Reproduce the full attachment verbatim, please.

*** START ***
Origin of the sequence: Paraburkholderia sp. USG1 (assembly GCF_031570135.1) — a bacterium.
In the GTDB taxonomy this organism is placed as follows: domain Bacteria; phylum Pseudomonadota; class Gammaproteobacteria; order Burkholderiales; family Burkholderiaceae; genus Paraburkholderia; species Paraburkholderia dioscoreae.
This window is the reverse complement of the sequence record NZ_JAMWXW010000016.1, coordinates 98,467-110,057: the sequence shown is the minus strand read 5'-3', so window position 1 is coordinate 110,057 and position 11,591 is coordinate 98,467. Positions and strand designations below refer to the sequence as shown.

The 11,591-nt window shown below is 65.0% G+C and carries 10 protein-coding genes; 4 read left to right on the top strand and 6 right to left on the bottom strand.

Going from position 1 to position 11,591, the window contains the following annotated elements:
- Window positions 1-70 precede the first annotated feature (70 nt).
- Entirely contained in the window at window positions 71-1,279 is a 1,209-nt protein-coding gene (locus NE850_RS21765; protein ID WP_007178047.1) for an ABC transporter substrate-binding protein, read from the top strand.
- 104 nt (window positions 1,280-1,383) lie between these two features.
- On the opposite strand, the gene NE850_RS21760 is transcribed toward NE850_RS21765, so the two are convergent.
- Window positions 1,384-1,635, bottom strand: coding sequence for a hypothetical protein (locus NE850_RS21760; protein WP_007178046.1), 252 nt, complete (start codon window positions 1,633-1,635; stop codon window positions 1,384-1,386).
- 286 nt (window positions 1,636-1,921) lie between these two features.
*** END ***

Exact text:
Origin of the sequence: Paraburkholderia sp. USG1 (assembly GCF_031570135.1) — a bacterium.
In the GTDB taxonomy this organism is placed as follows: domain Bacteria; phylum Pseudomonadota; class Gammaproteobacteria; order Burkholderiales; family Burkholderiaceae; genus Paraburkholderia; species Paraburkholderia dioscoreae.
This window is the reverse complement of the sequence record NZ_JAMWXW010000016.1, coordinates 98,467-110,057: the sequence shown is the minus strand read 5'-3', so window position 1 is coordinate 110,057 and position 11,591 is coordinate 98,467. Positions and strand designations below refer to the sequence as shown.

The 11,591-nt window shown below is 65.0% G+C and carries 10 protein-coding genes; 4 read left to right on the top strand and 6 right to left on the bottom strand.

Going from position 1 to position 11,591, the window contains the following annotated elements:
- Window positions 1-70 precede the first annotated feature (70 nt).
- Entirely contained in the window at window positions 71-1,279 is a 1,209-nt protein-coding gene (locus NE850_RS21765; protein ID WP_007178047.1) for an ABC transporter substrate-binding protein, read from the top strand.
- 104 nt (window positions 1,280-1,383) lie between these two features.
- On the opposite strand, the gene NE850_RS21760 is transcribed toward NE850_RS21765, so the two are convergent.
- Window positions 1,384-1,635, bottom strand: coding sequence for a hypothetical protein (locus NE850_RS21760; protein WP_007178046.1), 252 nt, complete (start codon window positions 1,633-1,635; stop codon window positions 1,384-1,386).
- 286 nt (window positions 1,636-1,921) lie between these two features.